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Single Sign-On (SSO) for WordPress

Single Sign-On (SSO) for logging in to a WordPress site can be enabled using any identity provider (IdP) that supports Security Assertion Markup Language (SAML). Most IdPs can support SAML.

VIP does not support other SSO technologies for WordPress logins at this time, and cannot install any middleware required in some Shibboleth configurations.


Jetpack SSO is supported and can be enabled on WordPress sites on the VIP Platform. Refer to Jetpack’s documentation for more information about enablement and custom setting options.


WordPress sites with SSO enabled must provide a method of site access for VIP Support in order for VIP to provide comprehensive support for an application.

Set up the Identity Provider (IdP)

SAML IdPs require that the VIP application is registered as a service provider. SAML IdPs have different ways of approaching this but the purpose is to:

  • Set up the application as a legitimate service provider
  • Tell the IdP where and how to communicate with the VIP application
  • Generate the certificate and URLs the IdP will use to send and encrypt communication with the VIP application

Documentation for creating custom applications for some common IdP’s:

Setting up the SAML IdP requires:

  • The ACS location, usually (where “” is the site’s domain)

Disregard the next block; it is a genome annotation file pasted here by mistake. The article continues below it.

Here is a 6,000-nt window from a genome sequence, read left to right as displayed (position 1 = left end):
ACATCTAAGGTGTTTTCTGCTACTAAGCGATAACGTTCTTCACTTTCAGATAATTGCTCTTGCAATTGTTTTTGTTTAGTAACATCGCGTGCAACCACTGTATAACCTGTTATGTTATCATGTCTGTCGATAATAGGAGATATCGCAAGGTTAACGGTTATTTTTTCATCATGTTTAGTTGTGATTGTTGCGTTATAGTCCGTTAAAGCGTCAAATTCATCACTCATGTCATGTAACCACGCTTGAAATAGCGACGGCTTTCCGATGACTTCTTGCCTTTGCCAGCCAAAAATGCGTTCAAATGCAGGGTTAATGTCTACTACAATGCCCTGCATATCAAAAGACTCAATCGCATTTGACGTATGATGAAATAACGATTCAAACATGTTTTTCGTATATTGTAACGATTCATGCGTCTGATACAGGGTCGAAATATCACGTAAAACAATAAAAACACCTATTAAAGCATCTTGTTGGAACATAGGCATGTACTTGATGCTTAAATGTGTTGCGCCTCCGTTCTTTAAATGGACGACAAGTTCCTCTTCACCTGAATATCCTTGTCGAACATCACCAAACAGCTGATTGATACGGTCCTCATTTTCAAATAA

• The entity-id: php-saml

Once the SAML application is created, the IdP will provide the following:

  • Entity ID (a unique URL)
  • Single Sign-on URL
  • X.509 Certificate to setup WordPress.

Set up the WordPress site

A plugin to support SAML will need to be added to the WordPress site. The IdP may be able to provide further support or recommend a specific plugin that can be used.

Settings on the WordPress site must meet the following requirements:

  • Configure the SSO plugin to create local user accounts.
  • If SSO is forced for all users, provide a way for VIP Support users to circumvent the SSO flow on login.
  • If SSO is forced on all pages of the site, expose the XML-RPC endpoints to Jetpack requests.

Providing a url parameter such as wp-login.php?normal is the simplest method for allowing users to circumvent the SSO flow and directing them to the wp-login form. A more secure method is to only allow access to the wp-login form by requests made from VIP’s proxy servers using the is_proxied_request() function to verify the requests.

Require SSO to login

Creating local accounts on the WordPress install are required so that VIP Support can more easily troubleshoot when users are having issues. This does not prevent the customer from requiring SSO to log in. If the customer requires SSO for all logins from their users, enable the following options in the OneLogin plugin’s settings:

  • Prevent reset password: This will prevent users from resetting their WordPress account passwords.
  • Prevent change password: This will prevent users from changing their WordPress account passwords.
  • Prevent change mail: This will prevent users from changing the email address in their WordPress account profile.

Test SSO configuration

Completing these tests prior to a site’s launch is recommended.

Check users

  • Create test users within the IdP, one for each role that is mapped to WordPress to make sure users have the correct role when they sign in.
  • Test any known role conflicts to make sure they are resolved as expected.
  • Test whether users can successfully log in and out without affecting other SSO sessions in their organization.

Test content protections

  • If the entire site requires authentication, make sure clients verify by anonymously accessing the site.
  • Make sure all login requests go through the single sign-on process.

Last updated: May 02, 2024

Relevant to

  • WordPress